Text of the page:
Democratic state AGs call on Whitaker to recuse himself from Mueller probe

Democratic state AGs call on Whitaker to recuse himself from Mueller probe
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Multiple Democratic state attorneys general called on acting Attorney General Matthew Whitaker to recuse himself from overseeing special counsel Robert MuellerRobert (Bob) MuellerCNN's Toobin warns McCabe is in 'perilous condition' with emboldened Trump CNN anchor rips Trump over Stone while evoking Clinton-Lynch tarmac meeting The Hill's 12:30 Report: New Hampshire fallout MORE’s inquiry in light of past comments he made criticizing the Russia probe. 

“You must be aware that your public comments criticizing Mr. Mueller’s investigation have been widely circulated. At various opportunities — in print, on television, and through social media — you have suggested cutting the Special Counsel’s budget or limiting his authority to follow lines of inquiry. As prosecutors and law enforcement officials committed to the rule of law, we believe that the independent Special Counsel must have the full authority to investigate and, if warranted, prosecute any violations of federal law,” the attorneys general wrote in a joint letter, which came a day after the resignation of Attorney General Jeff SessionsJefferson (Jeff) Beauregard SessionsGOP set to release controversial Biden report Trump's policies on refugees are as simple as ABCs Ocasio-Cortez, Velázquez call for convention to decide Puerto Rico status MORE.

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“By all appearances, Deputy Attorney General [Rod] Rosenstein has ably supervised the Special Counsel’s investigation from its outset. He should continue to do so, as Mr. Mueller’s work must proceed free from interference or supervision that would appear to many Americans to be biased,” they added.

The attorneys general for Massachusetts, New York, Connecticut, Delaware, D.C., Hawaii, Illinois, Minnesota, New Jersey, California, North Carolina, Oregon, Vermont and Rhode Island all signed on to the letter.

Congressional Democratic leaders Rep. Nancy PelosiNancy PelosiPelosi: Trump hurrying to fill SCOTUS seat so he can repeal ObamaCare House lawmakers reach deal to avert shutdown Centrist Democrats 'strongly considering' discharge petition on GOP PPP bill MORE (Calif.) and Sen. Chuck SchumerChuck SchumerSenate Democrats introduce legislation to probe politicization of pandemic response Schumer interrupted during live briefing by heckler: 'Stop lying to the people' Jacobin editor: Primarying Schumer would force him to fight Trump's SCOTUS nominee MORE (N.Y.) have also called for Whitaker to recuse himself, which he has declared he will not do.

Rosenstein appointed Mueller after Sessions recused himself from the Department of Justice's (DOJ) probe into possible collusion between the Trump campaign and Russia in 2016.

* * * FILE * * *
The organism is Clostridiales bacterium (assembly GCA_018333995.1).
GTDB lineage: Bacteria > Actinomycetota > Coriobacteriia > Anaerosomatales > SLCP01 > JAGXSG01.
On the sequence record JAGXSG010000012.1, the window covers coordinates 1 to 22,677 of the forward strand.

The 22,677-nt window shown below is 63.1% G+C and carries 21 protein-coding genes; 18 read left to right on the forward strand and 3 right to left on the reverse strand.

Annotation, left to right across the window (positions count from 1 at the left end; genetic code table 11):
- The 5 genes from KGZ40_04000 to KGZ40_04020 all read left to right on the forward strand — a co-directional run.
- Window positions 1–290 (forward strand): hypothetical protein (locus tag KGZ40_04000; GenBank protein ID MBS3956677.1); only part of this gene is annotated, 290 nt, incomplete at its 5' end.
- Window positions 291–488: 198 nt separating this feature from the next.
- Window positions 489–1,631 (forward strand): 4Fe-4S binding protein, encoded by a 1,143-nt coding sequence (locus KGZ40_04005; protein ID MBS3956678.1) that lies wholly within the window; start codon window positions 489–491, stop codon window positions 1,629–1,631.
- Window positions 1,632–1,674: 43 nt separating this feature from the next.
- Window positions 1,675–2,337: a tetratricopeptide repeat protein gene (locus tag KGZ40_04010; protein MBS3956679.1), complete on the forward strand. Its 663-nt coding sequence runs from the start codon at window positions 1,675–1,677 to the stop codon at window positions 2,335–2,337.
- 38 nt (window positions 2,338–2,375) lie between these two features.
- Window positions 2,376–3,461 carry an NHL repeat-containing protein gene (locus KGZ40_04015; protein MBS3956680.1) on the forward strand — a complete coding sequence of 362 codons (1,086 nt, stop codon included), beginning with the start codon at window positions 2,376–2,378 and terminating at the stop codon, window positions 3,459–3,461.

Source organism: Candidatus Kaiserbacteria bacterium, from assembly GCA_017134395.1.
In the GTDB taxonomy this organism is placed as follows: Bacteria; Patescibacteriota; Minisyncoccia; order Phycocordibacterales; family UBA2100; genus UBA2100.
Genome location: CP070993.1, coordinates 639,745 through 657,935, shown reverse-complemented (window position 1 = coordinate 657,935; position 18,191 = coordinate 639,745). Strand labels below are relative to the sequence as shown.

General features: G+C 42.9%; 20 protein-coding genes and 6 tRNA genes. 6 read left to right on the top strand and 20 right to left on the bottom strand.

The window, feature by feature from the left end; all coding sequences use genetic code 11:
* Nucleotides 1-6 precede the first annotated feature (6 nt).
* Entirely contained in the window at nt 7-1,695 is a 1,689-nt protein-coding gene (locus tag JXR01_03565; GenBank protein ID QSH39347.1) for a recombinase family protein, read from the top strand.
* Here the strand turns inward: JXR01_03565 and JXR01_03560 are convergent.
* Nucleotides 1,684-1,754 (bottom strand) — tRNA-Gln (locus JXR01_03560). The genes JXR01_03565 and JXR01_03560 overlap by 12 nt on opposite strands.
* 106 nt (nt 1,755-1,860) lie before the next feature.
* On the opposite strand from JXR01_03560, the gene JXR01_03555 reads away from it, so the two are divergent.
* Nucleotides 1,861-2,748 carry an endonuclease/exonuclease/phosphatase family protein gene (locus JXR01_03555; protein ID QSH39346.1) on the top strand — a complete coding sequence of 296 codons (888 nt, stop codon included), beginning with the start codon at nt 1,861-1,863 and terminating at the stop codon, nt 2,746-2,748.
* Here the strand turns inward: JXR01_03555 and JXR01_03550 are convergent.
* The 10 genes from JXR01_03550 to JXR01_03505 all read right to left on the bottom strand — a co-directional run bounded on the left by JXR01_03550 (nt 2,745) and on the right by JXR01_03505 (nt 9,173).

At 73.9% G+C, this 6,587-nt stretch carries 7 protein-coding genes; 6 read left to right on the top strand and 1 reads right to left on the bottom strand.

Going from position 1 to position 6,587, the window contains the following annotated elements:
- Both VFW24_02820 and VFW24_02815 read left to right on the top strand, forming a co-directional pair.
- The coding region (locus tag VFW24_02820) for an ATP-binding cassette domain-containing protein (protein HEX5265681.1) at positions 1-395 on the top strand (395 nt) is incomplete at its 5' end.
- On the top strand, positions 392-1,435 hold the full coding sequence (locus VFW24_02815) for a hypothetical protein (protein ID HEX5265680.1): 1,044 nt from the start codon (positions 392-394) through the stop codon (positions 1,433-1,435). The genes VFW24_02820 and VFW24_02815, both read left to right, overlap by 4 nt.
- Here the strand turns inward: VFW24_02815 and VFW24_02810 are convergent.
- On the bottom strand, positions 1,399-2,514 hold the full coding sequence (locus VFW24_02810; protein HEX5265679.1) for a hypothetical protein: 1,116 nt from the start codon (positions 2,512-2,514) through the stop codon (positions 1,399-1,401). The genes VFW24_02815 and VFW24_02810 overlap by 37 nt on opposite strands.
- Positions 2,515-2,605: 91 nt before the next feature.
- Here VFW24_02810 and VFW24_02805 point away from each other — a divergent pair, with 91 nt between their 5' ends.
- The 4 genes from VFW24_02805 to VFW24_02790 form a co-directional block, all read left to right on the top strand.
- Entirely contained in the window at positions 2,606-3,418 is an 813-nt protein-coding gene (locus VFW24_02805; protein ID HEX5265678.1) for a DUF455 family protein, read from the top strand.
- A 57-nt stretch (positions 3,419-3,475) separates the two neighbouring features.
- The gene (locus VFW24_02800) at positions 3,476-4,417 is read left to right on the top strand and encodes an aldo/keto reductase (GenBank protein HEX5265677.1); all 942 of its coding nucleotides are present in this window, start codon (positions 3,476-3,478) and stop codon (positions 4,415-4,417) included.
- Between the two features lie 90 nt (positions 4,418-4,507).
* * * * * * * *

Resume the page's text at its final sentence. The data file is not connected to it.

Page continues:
President TrumpDonald John TrumpOmar fires back at Trump over rally remarks: 'This is my country' Pelosi: Trump hurrying to fill SCOTUS seat so he can repeal ObamaCare Trump mocks Biden appearance, mask use ahead of first debate MORE appointed Whitaker as acting attorney general after dismissing Sessions Wednesday. Democrats were quick to express concern over whether Whitaker would limit or end the special counsel’s investigation, and Sen. Jeff FlakeJeffrey (Jeff) Lane FlakeJeff Flake: Republicans 'should hold the same position' on SCOTUS vacancy as 2016 Republican former Michigan governor says he's voting for Biden Maybe they just don't like cowboys: The president is successful, some just don't like his style MORE (R-Ariz.) said he would try to force a vote on legislation protecting Mueller

Several comments Whitaker made in the past that were critical of the Mueller probe came to light following his appointment.

He wrote an op-ed for The Hill in May 2017 criticizing the idea of appointing a special counsel for the DOJ’s investigation.

“Serious, bipartisan congressional investigations into the Russian allegations have been under way for weeks and they have made progress. Hollow calls for independent prosecutors are just craven attempts to score cheap political points and serve the public in no measurable way,” he wrote. 

Whitaker also wrote an op-ed for CNN last year in which he ripped Mueller’s reported inquiries into Trump’s personal finances and those of his family.

“It is time for [Deputy Attorney General Rod] Rosenstein, who is the acting attorney general for the purposes of this investigation, to order Mueller to limit the scope of his investigation to the four corners of the order appointing him special counsel. If he doesn't, then Mueller's investigation will eventually start to look like a political fishing expedition. This would not only be out of character for a respected figure like Mueller, but also could be damaging to the President of the United States and his family — and by extension, to the country,” he wrote.